Whole body and water-borne cortisol levels were measured in captive reared and wild Rainbowfish (Melanoteania duboulayi Castelnau 1878) subjected to social isolation by confining them in a beaker for 30 min to induce an acute stress response. Wild fish had higher levels of cortisol before and after exposure to a mild stressor and also showed the greatest stress response. The differences in stress responses are likely the result of artificial selection in the captive environment. Importantly, there was a strong linear relationship between whole body and water-borne cortisol in wild and captive reared populations (r2 =0. 95 and 0.84, respectively) suggesting that non- invasive assays for cortisol provide a valuable alternative for whole body cortisol levels in small fishes.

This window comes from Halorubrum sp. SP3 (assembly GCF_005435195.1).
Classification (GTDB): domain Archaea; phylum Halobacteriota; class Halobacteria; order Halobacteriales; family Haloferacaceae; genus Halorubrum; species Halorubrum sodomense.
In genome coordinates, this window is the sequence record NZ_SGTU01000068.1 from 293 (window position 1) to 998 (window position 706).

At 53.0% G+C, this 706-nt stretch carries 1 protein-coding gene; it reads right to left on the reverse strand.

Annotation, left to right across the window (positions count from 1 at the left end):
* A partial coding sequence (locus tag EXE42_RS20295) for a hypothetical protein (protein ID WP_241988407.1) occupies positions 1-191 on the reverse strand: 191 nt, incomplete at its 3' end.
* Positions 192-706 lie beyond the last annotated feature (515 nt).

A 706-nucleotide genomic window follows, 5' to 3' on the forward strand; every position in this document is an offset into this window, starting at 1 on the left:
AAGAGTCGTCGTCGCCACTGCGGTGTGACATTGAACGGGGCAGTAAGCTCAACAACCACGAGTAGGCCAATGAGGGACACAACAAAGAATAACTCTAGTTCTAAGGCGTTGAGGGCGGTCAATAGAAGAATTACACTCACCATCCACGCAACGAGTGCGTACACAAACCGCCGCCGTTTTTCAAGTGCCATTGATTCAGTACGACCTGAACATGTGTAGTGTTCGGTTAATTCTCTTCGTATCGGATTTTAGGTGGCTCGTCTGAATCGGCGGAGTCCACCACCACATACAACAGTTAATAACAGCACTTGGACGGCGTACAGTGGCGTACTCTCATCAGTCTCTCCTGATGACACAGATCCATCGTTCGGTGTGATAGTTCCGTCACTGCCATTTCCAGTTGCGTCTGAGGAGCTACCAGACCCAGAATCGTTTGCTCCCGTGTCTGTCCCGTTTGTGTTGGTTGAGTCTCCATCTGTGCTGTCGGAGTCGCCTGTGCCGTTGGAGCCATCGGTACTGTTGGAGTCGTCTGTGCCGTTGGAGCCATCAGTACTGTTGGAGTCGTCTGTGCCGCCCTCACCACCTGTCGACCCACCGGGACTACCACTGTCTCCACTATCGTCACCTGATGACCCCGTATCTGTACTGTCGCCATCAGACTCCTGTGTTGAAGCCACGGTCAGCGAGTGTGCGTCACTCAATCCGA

Zuberi, A., Brown, C., & Ali, S. (2014). Effect of confinement on water-borne and whole body cortisol in wild and captive-reared rainbowfish (Melanoteania duboulayi). International Journal of Agriculture and Biology, 16(1), 183-188.